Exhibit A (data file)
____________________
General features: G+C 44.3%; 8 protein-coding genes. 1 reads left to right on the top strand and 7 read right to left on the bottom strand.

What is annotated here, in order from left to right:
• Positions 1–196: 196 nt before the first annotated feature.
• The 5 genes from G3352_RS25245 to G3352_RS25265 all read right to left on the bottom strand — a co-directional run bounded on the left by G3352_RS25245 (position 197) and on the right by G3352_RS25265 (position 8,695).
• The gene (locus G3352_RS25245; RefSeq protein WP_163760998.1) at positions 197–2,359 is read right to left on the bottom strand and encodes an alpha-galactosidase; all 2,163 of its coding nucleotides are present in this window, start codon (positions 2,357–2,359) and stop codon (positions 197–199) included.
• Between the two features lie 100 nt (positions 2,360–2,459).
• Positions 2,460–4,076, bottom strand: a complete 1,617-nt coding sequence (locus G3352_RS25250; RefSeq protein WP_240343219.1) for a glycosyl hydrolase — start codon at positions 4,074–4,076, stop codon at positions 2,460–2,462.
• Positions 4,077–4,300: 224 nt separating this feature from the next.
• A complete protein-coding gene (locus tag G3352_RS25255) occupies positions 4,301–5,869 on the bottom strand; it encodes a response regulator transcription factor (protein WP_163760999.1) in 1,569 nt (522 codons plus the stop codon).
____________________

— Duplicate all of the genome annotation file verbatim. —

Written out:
General features: G+C 44.3%; 8 protein-coding genes. 1 reads left to right on the top strand and 7 read right to left on the bottom strand.

What is annotated here, in order from left to right:
• Positions 1–196: 196 nt before the first annotated feature.
• The 5 genes from G3352_RS25245 to G3352_RS25265 all read right to left on the bottom strand — a co-directional run bounded on the left by G3352_RS25245 (position 197) and on the right by G3352_RS25265 (position 8,695).
• The gene (locus G3352_RS25245; RefSeq protein WP_163760998.1) at positions 197–2,359 is read right to left on the bottom strand and encodes an alpha-galactosidase; all 2,163 of its coding nucleotides are present in this window, start codon (positions 2,357–2,359) and stop codon (positions 197–199) included.
• Between the two features lie 100 nt (positions 2,360–2,459).
• Positions 2,460–4,076, bottom strand: a complete 1,617-nt coding sequence (locus G3352_RS25250; RefSeq protein WP_240343219.1) for a glycosyl hydrolase — start codon at positions 4,074–4,076, stop codon at positions 2,460–2,462.
• Positions 4,077–4,300: 224 nt separating this feature from the next.
• A complete protein-coding gene (locus tag G3352_RS25255) occupies positions 4,301–5,869 on the bottom strand; it encodes a response regulator transcription factor (protein WP_163760999.1) in 1,569 nt (522 codons plus the stop codon).